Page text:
Fahrenheit 451 Quotes by Ray Bradbury
'Fahrenheit 451' Quotes Explained
Ray Bradbury packs so much into each of his words, each of his lines. He was not happy. He said the words to himself. He recognized this as the true state of affairs. We need to be really bothered once in a while.
Others can use them, too, and there you are, lost in the middle of the moor, in a great welter of nouns and verbs and adjectives. Beatty misses the point. The reason books are valuable is because they are contradictory, conflicted, and confusing. It means that the reader can — or has to — think for himself, as Montag so desperately wants to himself. And wasn't it this bright boy you selected for beatings and tortures after hours? Of course it was. We must all be alike.
and 18 more of the best Fahrenheit quotes. Even though it's a relatively short book (just around pages), the words in Fahrenheit are so pointed and searing that We need to be really bothered once in a while.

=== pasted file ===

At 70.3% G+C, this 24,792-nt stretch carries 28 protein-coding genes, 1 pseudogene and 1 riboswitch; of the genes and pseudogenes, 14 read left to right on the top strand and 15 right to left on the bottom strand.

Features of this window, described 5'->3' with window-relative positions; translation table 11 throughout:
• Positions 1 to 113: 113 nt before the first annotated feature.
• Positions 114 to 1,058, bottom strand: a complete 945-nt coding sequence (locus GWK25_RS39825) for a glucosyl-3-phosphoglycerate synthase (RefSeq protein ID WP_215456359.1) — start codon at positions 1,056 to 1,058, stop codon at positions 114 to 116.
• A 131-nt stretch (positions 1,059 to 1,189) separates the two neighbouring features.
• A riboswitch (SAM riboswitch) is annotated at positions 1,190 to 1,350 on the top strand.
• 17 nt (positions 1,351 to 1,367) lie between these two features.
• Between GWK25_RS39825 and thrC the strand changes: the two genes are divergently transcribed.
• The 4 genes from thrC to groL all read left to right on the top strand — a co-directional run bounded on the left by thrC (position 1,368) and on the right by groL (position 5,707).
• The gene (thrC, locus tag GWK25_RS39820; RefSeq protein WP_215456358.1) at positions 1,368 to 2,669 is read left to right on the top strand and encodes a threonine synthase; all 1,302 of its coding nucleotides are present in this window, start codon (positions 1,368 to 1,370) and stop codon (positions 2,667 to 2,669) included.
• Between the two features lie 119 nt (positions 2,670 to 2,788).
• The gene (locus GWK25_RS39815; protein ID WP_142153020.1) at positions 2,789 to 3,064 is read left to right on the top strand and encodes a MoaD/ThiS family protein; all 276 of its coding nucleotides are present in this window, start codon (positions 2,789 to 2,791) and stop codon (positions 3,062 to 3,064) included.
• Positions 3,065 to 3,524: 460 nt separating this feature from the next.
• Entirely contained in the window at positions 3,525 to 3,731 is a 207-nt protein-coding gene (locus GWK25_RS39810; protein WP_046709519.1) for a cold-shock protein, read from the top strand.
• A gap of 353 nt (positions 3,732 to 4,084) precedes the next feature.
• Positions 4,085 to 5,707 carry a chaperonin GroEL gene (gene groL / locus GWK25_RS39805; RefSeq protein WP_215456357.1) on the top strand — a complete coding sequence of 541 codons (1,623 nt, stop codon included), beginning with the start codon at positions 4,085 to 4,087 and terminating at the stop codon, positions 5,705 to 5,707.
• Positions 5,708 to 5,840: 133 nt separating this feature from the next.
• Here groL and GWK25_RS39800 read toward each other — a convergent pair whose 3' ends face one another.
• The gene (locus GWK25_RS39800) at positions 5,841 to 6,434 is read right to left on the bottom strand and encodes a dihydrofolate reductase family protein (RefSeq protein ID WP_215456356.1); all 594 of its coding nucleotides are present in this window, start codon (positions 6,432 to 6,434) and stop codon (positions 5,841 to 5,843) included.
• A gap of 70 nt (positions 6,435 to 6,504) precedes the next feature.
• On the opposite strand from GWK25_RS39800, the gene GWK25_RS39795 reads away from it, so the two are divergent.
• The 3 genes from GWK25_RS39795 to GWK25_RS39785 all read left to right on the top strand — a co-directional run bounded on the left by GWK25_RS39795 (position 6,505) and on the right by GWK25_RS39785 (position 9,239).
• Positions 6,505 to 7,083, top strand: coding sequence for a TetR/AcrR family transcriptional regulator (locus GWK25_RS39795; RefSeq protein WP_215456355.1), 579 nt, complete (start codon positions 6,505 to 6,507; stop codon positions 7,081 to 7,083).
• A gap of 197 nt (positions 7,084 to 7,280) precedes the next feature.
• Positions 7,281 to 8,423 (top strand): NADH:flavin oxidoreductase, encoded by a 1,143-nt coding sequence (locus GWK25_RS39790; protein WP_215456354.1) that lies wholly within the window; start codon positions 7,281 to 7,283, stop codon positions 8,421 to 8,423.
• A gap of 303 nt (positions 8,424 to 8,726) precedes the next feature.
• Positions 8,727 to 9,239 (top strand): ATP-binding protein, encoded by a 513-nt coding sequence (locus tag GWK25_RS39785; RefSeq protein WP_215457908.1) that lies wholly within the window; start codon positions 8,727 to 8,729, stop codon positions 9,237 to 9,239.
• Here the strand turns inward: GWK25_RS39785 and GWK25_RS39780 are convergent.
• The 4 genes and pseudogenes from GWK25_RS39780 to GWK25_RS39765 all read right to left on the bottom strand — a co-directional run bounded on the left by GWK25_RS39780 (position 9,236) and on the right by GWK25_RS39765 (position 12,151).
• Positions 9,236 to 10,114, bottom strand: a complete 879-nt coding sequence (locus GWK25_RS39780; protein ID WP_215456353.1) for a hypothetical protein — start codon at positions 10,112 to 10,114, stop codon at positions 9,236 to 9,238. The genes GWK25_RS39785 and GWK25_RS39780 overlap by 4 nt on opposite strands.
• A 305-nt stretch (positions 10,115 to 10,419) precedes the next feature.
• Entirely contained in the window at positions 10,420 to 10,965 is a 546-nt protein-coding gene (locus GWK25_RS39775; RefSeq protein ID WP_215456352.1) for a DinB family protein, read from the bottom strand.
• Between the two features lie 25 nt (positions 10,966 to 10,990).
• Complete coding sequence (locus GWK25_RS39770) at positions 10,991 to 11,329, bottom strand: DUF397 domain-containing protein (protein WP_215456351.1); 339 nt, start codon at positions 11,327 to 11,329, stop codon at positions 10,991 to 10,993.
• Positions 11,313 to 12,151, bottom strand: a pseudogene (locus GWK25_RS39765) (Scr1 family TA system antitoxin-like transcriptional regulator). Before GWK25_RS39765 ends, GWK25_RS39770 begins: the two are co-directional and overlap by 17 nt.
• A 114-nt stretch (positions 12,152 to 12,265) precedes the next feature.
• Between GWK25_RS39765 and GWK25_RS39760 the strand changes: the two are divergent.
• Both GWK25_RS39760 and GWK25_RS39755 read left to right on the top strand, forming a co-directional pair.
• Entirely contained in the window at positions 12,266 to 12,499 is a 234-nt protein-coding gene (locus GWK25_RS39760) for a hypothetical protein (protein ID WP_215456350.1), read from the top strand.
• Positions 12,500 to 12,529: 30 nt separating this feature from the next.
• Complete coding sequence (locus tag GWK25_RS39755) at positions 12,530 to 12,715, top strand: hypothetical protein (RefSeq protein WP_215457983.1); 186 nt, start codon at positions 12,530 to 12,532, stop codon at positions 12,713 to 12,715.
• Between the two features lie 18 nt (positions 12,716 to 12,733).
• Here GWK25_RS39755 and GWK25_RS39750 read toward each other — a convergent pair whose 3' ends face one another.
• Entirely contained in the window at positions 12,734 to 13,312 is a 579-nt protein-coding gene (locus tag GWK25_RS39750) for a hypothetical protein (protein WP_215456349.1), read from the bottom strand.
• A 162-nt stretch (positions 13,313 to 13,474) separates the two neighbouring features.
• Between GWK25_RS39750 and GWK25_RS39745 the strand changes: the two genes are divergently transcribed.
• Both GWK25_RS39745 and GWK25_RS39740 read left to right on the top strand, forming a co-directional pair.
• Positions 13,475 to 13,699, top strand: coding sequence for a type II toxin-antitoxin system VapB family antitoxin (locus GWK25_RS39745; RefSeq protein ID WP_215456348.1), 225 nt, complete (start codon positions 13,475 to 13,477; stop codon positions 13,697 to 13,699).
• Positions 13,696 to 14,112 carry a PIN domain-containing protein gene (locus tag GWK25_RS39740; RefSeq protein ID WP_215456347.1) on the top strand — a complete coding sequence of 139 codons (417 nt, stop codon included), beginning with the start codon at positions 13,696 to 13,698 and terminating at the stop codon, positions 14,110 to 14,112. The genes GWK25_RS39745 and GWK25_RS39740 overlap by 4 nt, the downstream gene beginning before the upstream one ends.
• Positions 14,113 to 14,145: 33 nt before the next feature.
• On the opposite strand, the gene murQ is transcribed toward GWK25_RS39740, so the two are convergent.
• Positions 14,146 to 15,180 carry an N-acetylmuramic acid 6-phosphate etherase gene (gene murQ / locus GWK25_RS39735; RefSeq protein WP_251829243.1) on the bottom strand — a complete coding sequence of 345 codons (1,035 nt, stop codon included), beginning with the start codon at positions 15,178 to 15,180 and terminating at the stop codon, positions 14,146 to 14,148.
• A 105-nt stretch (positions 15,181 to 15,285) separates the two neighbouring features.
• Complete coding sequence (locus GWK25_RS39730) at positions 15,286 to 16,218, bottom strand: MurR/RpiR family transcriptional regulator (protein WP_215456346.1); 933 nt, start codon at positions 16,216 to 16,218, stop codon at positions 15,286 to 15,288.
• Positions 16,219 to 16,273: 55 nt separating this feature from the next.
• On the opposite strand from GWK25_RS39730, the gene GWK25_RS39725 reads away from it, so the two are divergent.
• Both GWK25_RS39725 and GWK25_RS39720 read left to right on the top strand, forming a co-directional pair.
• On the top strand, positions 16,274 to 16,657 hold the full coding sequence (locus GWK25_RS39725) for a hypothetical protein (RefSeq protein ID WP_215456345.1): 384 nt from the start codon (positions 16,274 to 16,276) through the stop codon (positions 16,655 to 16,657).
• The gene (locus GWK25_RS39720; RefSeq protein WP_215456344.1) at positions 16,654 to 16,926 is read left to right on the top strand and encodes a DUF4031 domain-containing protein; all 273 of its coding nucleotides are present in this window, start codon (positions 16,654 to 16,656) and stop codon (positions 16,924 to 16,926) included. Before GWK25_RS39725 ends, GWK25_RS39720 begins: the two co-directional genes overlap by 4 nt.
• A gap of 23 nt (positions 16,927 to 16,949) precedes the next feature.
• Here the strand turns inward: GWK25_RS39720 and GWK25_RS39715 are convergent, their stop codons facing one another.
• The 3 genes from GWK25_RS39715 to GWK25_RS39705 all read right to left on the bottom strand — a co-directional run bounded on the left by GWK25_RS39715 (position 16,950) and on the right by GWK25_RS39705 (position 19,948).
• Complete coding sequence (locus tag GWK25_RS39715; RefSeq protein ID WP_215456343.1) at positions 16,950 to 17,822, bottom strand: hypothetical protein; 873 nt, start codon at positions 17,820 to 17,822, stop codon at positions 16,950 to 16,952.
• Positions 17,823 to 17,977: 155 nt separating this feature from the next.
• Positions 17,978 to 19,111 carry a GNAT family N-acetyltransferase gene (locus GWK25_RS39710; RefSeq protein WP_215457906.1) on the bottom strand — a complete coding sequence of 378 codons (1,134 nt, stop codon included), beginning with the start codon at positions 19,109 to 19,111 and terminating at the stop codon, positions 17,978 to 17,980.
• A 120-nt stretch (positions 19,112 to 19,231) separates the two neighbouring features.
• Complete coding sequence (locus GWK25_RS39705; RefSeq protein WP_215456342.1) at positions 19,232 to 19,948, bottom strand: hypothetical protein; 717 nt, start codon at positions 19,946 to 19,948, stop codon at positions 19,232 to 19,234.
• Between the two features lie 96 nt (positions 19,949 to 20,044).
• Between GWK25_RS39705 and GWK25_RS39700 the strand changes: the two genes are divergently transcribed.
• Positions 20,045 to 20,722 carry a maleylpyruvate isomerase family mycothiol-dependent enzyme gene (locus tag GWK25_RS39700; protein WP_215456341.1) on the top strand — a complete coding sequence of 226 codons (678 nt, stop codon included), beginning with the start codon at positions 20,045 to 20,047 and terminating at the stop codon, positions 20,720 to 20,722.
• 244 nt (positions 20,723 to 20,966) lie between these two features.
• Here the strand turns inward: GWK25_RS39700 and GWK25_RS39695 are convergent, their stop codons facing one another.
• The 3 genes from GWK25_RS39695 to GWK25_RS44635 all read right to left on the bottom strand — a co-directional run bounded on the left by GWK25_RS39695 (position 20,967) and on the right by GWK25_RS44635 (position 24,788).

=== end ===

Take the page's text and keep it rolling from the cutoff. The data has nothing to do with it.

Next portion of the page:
quotes about getting your shit together
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After Montag becomes interested in reading books, Captain Beatty visits him at his house and explains why the role of firefighters changed from saving houses from fires to burning down houses with books inside them. Burn it. The cigarette people are weeping? Burn the book. This idea is another excuse Captain Beatty gives Montag for why destroying books is good for society.
When Ray Bradbury wrote Fahrenheit in , television was gaining popularity for the first time, and Bradbury was concerned about its increasing influence in everyday people's lives. In Fahrenheit , the contrast between passive entertainment television and critical thought books is a central concern. The following quotes represent some of the most significant ideas and arguments within the novel. It was a special pleasure to see things eaten, to see things blackened and changed. With the brass nozzle in his fists, with this great python spitting its venomous kerosene upon the world, the blood pounded in his head, and his hands were the hands of some amazing conductor playing all the symphonies of blazing and burning to bring down the tatters and charcoal ruins of history. These are the opening lines of the novel. The passage describes Guy Montag's work as a Fireman, which in this dystopian world means that he burns books, rather than putting out fires.